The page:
On South Tyneside, where the first optimism programme will take place next year in secondary schools, nearly a third of teenagers say they have experienced depression.
Even in an area with one of the country's highest teenage pregnancy rates, high levels of drug abuse, family break-up and children in care, the statistic shocks. Yet the situation in South Tyneside is far from unique. An estimated 10 per cent of children in any school experience serious depression, such as going through prolonged bouts of despair and even harbouring suicidal thoughts.
Instead of being able to enjoy care-free childhoods, young people have to cope with the devastating effects of divorce, exposure to drugs and bullying. The emotional cost is high.
Education experts believe that young people are most vulnerable to negative emotions and at risk of developing depression at the age of 11, when they move from primary school to secondary education.
Kim Bromley-Derry, the director of children's services for South Tyneside, believes that teaching pupils how to be more resilient will not only push up GCSE results but also help to combat anti-social behaviour and other social problems.
"Ministers have put a lot of effort into primary school education, but when you get to secondary school there is a dip in performance and this is the obvious place where something is lacking," he says.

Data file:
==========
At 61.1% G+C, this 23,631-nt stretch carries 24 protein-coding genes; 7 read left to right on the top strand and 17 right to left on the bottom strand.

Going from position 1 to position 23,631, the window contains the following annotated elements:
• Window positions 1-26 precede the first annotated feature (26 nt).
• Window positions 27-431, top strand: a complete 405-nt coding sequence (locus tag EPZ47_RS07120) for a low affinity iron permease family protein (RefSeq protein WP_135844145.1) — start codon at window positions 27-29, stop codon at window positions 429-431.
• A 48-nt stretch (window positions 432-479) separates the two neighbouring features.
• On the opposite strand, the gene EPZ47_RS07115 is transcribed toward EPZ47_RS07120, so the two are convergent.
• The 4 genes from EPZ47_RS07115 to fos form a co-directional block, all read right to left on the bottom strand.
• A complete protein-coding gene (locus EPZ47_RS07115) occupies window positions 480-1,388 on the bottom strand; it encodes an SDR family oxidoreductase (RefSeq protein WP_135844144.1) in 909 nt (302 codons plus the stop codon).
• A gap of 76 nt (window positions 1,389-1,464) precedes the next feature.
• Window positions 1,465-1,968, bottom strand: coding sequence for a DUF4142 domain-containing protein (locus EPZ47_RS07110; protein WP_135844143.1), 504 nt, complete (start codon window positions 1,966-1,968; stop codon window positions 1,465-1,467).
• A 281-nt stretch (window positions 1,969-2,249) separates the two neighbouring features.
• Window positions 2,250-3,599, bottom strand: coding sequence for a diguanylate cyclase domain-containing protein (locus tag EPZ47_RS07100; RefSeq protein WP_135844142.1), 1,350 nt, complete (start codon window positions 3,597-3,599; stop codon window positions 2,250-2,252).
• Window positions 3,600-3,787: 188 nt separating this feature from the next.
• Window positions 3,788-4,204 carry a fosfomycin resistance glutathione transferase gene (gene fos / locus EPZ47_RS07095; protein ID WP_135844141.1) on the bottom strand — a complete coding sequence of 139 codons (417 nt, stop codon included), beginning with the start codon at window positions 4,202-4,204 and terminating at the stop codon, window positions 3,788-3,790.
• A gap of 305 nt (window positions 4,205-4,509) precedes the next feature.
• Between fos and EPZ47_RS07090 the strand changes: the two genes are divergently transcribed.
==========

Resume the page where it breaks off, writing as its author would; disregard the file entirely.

From this September, every 11-year-old in the area will be put through a special "anti-depression" programme. This includes lessons in building up self-esteem, special sessions on helping children to cope with warring parents, and even relaxation and negotiation techniques.
Wellbeing classes are already part of the curriculum in some fee-paying schools. Wellington College was the first in the country to announce that its pupils would be instructed in positive thinking from September.
Dr Nick Baylis, the psychologist who heads Cambridge University's Wellbeing Institute, has been brought in by Anthony Seldon, the headmaster of the Berkshire college, to turn its 13-year-olds into well-adjusted and contented members of society. He plans to publish a text book for teachers based on his wellbeing classes so that others can benefit from his methods.
Child welfare experts warn that schools focus all their attention on disruptive children, because of the national obsession with anti-social behaviour, and neglect the needs of those pupils who may not be disruptive but are still struggling to cope with emotional issues.
Lee Miller, from the charity Young Minds, says that it is the children "staring out of the window" who are often most at risk of depression.
For parents such as Kerry Kilsby-White, any teaching that makes children less negative and hostile in the playground is worthwhile. Her 12-year-old daughter Mollie was the victim of bullying by a girl at her school in Richmond, Surrey, and is being taught at home. She believes that teaching social skills could have prevented the attacks.
"I feel that Mollie's bully is a victim as well, because you don't give birth to a bully," she says. "These children don't have any social skills towards one another. These youngsters are so negative in their outlook. They need to be taught life skills."